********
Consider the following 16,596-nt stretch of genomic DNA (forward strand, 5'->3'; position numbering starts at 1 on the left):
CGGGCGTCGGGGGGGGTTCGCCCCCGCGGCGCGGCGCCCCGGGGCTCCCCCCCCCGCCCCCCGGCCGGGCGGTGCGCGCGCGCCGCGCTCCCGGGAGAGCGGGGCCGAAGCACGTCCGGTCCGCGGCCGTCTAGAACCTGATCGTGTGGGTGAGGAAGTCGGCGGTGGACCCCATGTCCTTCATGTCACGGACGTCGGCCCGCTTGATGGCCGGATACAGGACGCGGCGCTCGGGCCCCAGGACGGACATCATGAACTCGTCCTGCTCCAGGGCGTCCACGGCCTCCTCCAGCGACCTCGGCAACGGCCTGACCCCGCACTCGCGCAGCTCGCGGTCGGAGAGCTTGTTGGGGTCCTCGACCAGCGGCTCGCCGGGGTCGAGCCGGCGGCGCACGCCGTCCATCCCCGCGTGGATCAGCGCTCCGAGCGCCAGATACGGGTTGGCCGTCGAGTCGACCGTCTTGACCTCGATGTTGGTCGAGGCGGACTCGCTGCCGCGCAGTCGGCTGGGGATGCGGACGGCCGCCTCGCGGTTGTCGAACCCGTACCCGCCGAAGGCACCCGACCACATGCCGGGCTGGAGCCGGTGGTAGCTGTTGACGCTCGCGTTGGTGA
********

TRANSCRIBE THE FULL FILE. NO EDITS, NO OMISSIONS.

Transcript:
Consider the following 16,596-nt stretch of genomic DNA (forward strand, 5'->3'; position numbering starts at 1 on the left):
CGGGCGTCGGGGGGGGTTCGCCCCCGCGGCGCGGCGCCCCGGGGCTCCCCCCCCCGCCCCCCGGCCGGGCGGTGCGCGCGCGCCGCGCTCCCGGGAGAGCGGGGCCGAAGCACGTCCGGTCCGCGGCCGTCTAGAACCTGATCGTGTGGGTGAGGAAGTCGGCGGTGGACCCCATGTCCTTCATGTCACGGACGTCGGCCCGCTTGATGGCCGGATACAGGACGCGGCGCTCGGGCCCCAGGACGGACATCATGAACTCGTCCTGCTCCAGGGCGTCCACGGCCTCCTCCAGCGACCTCGGCAACGGCCTGACCCCGCACTCGCGCAGCTCGCGGTCGGAGAGCTTGTTGGGGTCCTCGACCAGCGGCTCGCCGGGGTCGAGCCGGCGGCGCACGCCGTCCATCCCCGCGTGGATCAGCGCTCCGAGCGCCAGATACGGGTTGGCCGTCGAGTCGACCGTCTTGACCTCGATGTTGGTCGAGGCGGACTCGCTGCCGCGCAGTCGGCTGGGGATGCGGACGGCCGCCTCGCGGTTGTCGAACCCGTACCCGCCGAAGGCACCCGACCACATGCCGGGCTGGAGCCGGTGGTAGCTGTTGACGCTCGCGTTGGTGA